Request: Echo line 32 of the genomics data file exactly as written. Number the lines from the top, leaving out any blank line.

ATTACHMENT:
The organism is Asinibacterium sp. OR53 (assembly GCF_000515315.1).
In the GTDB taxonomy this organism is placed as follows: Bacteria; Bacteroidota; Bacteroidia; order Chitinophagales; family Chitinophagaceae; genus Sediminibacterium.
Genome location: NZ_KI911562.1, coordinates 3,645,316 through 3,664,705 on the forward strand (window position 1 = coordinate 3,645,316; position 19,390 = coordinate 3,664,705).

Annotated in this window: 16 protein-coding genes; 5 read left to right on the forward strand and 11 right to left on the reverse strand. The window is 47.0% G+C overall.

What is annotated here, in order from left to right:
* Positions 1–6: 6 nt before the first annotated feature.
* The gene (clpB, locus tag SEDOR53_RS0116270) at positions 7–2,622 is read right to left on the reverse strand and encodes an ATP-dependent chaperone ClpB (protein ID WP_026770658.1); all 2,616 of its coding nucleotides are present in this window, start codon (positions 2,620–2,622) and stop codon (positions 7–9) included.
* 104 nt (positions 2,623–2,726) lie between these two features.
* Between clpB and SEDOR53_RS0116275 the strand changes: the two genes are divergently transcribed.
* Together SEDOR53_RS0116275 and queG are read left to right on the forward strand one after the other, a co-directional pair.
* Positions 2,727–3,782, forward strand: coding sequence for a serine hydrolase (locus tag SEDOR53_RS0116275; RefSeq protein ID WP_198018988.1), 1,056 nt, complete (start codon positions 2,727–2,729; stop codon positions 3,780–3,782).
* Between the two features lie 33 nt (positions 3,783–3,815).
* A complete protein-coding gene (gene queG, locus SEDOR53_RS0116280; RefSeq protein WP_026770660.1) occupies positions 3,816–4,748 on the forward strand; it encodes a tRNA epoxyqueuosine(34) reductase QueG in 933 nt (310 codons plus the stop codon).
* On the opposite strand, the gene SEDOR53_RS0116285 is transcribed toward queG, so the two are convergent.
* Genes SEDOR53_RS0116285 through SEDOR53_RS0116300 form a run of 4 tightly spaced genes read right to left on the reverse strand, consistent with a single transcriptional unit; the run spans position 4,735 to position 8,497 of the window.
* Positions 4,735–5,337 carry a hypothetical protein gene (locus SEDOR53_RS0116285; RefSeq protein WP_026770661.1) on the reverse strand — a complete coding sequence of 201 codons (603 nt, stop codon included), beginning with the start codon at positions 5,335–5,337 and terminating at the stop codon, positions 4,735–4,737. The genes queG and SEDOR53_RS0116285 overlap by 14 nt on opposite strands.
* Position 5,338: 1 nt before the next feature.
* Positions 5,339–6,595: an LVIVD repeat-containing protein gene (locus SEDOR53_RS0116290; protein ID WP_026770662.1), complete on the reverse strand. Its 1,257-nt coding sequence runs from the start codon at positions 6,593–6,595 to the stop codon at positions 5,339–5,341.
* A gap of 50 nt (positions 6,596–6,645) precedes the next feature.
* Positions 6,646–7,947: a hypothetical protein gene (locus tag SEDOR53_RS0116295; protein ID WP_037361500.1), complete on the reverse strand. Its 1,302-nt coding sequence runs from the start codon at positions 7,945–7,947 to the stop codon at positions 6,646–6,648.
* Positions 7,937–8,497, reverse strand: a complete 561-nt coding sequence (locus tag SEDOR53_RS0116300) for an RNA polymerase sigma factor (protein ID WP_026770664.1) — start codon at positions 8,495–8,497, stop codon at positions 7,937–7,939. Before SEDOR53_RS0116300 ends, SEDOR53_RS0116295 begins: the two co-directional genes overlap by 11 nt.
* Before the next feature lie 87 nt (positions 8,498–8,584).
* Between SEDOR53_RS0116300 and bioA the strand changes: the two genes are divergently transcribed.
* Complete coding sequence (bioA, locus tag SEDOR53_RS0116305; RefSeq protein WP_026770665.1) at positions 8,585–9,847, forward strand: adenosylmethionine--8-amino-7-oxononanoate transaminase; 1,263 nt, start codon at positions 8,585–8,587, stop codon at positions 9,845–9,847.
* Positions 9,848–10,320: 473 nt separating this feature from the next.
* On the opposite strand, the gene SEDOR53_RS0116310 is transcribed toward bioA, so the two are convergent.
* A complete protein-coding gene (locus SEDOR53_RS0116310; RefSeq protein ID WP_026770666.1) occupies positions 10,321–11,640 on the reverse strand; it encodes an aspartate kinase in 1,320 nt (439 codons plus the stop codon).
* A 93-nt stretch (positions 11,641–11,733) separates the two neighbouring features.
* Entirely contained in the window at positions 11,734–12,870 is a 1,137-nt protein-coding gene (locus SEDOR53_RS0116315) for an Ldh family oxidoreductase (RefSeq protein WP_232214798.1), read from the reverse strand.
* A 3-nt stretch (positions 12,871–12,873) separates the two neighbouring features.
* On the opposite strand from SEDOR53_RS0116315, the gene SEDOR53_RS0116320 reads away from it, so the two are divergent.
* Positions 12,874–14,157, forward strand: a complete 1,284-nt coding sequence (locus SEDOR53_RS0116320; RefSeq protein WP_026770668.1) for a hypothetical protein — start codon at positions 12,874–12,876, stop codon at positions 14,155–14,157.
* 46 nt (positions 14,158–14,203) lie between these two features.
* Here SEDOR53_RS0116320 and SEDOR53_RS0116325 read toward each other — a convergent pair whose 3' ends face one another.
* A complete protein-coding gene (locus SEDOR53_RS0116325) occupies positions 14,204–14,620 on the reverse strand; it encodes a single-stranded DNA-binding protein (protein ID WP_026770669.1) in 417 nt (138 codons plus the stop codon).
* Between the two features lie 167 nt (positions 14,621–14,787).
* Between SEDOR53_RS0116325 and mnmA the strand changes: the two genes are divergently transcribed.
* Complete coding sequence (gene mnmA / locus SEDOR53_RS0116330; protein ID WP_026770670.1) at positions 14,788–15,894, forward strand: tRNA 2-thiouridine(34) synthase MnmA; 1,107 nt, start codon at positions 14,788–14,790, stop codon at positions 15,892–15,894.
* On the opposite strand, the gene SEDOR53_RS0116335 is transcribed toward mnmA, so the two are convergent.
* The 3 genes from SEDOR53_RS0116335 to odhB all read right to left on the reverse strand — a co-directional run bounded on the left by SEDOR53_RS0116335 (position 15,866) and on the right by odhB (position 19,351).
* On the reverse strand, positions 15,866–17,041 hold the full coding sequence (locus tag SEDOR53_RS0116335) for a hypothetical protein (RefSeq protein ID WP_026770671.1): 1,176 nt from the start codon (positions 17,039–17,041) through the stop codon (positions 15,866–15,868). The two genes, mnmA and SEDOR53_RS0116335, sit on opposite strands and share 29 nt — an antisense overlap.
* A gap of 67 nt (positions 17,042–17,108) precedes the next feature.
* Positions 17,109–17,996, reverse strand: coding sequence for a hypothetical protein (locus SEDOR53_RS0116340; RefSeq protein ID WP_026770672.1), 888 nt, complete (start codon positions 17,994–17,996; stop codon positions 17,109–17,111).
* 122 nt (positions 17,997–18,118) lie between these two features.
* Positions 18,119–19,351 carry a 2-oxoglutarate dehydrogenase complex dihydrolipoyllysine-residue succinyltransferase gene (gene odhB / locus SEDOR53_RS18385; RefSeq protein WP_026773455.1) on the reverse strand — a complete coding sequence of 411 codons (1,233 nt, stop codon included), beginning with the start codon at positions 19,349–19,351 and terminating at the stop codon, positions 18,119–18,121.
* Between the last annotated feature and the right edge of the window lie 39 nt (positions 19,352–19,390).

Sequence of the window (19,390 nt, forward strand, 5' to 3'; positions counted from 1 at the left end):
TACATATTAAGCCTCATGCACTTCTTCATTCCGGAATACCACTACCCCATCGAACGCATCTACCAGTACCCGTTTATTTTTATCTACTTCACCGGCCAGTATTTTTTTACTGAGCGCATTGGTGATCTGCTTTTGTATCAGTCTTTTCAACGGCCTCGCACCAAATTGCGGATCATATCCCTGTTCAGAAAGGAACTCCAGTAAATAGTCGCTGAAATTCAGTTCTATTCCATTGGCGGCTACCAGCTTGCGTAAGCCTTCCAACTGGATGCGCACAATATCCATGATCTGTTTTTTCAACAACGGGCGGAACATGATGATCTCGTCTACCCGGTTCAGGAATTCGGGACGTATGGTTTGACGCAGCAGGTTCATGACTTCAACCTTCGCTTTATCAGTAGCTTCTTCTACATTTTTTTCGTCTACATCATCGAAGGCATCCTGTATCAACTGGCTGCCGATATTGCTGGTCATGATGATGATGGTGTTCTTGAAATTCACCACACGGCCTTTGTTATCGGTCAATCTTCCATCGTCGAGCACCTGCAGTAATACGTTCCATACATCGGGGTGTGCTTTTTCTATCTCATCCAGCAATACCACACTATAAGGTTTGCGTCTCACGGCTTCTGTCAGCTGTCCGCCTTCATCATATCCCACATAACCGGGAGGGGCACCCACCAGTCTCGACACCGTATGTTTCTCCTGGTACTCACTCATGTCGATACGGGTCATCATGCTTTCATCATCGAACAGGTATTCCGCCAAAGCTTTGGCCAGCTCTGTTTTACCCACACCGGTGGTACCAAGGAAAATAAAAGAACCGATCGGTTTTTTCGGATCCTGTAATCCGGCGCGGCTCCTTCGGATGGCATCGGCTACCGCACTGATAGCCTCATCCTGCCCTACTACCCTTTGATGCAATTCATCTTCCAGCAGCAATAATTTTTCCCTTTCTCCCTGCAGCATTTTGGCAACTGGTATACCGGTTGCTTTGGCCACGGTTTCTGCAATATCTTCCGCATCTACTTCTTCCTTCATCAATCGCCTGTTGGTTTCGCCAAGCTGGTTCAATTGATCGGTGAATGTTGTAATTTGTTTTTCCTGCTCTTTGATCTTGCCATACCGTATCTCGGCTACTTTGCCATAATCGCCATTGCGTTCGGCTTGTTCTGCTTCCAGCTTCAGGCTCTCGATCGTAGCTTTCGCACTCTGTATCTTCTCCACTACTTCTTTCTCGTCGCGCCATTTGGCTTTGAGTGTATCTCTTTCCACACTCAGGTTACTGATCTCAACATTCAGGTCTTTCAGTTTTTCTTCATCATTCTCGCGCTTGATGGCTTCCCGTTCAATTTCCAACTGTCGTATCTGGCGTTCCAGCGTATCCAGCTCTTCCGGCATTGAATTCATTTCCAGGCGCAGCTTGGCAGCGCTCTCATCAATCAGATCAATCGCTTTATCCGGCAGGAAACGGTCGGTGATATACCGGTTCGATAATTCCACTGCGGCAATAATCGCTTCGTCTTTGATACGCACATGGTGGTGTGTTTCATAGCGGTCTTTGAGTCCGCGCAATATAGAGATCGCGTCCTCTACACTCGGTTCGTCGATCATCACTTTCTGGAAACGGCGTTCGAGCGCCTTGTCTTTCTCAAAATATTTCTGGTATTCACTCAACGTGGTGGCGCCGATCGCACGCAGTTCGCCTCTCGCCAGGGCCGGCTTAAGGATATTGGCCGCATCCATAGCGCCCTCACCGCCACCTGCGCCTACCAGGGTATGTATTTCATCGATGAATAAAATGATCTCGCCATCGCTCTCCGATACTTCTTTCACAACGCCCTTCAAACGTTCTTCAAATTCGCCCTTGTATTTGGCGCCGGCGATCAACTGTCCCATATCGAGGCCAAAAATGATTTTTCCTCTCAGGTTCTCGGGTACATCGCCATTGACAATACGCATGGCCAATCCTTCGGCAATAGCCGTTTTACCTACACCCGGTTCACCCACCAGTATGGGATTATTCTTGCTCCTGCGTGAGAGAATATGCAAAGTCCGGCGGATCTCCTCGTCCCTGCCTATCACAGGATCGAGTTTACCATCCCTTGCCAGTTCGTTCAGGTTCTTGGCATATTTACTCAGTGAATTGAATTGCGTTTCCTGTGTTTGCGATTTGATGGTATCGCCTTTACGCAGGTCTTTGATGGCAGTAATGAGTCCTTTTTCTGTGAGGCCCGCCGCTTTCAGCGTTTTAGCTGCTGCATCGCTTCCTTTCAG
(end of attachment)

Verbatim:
* Positions 12,874–14,157, forward strand: a complete 1,284-nt coding sequence (locus SEDOR53_RS0116320; RefSeq protein WP_026770668.1) for a hypothetical protein — start codon at positions 12,874–12,876, stop codon at positions 14,155–14,157.